I just found out my dad’s only sibling is moving into a nursing home; the very thing my uncle had been vehemently trying to avoid for over a year now. He’s a farmer by birth and by trade. And like me and many in our family, a man who looks at change with disdain. My uncle would have farmed every day of his life, if he had had the choice, but his wife’s unexpected illness convinced him he had to leave the fields and the big green machines to provide the care my aunt needed lest she be moved to a caregiving facility. Big change had come and took its place at the front of the table. Yet, my uncle persevered. He carried on as my aunt grew more ill, as the crops were planted and harvested by a new farmer, as his big brother, my father, never recovered from a fall. But eventually the tick tock of time threw out another change. Last year, Uncle’s 88 year-old bones quit being good stewards for his body. His stomach started rejecting his favorite foods. His mind started wandering father away. And his hope disappeared.
Every one of us will recognize a story like this. We’ve heard such a tale, lived it or witnessed as someone else went through it. But it won’t make our turn at this kind of change any bit easier.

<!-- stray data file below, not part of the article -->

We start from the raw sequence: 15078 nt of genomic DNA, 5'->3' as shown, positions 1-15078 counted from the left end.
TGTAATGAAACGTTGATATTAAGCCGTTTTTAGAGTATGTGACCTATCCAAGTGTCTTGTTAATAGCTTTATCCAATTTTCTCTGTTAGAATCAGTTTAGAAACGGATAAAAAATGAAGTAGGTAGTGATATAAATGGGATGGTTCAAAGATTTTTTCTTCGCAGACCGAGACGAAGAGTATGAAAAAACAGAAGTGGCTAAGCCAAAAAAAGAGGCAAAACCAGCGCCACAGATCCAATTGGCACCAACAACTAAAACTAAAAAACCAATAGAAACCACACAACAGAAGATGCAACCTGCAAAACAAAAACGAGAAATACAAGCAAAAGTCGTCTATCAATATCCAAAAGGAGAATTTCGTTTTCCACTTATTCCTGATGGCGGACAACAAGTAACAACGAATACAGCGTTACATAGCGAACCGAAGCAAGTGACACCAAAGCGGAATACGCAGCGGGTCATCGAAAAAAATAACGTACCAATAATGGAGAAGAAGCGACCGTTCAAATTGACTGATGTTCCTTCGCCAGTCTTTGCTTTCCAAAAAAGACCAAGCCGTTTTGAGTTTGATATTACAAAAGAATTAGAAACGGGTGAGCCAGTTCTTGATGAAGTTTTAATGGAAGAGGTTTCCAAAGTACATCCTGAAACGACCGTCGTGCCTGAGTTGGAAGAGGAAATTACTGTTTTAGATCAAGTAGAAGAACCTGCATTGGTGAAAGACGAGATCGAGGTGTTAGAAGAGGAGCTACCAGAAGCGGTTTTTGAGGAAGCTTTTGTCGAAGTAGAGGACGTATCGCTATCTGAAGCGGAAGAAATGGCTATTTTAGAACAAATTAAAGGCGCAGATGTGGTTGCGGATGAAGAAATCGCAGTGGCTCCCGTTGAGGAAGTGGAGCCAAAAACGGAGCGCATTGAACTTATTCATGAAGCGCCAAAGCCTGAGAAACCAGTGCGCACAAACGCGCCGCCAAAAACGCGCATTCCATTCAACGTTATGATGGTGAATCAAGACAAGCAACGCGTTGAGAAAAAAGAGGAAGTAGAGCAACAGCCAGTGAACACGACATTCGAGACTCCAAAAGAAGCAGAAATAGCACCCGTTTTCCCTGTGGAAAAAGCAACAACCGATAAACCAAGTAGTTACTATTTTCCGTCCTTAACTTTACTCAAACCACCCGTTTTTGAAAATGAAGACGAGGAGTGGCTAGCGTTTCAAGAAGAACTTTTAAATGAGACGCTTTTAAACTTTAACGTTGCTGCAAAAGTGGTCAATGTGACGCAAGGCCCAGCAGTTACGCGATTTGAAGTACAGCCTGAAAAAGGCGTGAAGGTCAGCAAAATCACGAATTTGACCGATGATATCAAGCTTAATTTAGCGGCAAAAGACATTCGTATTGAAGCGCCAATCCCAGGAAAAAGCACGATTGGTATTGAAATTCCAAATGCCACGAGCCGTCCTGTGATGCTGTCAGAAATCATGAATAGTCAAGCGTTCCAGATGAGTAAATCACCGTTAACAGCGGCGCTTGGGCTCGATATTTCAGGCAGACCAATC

I knew this day was coming, or if not this day, then something else painfully inevitable. Yet, I can’t accept the change as natural, normal or anything else of the sort. I’m screaming inside my mind while tears give my silent screams a voice. This is one of those times when I can both understand a change and yet do everything in my power to deny it’s happening. I’d like to be able to write down a list of the support strategies I use in times like this, but I don’t have a list of things I can do to ease the trauma. The only thing that helps me is my favorite obsessive interest- word play. Just as my special interest in the written word helps in times of stress, confusion or depression, it helps now. So I write and I read and I make up stories or rewrite memories of old times to keep my mind on things it can control. And I am calmed. Not healed, but calmed and that’s a feeling I can use to pull me through the inevitable change I hate so very much.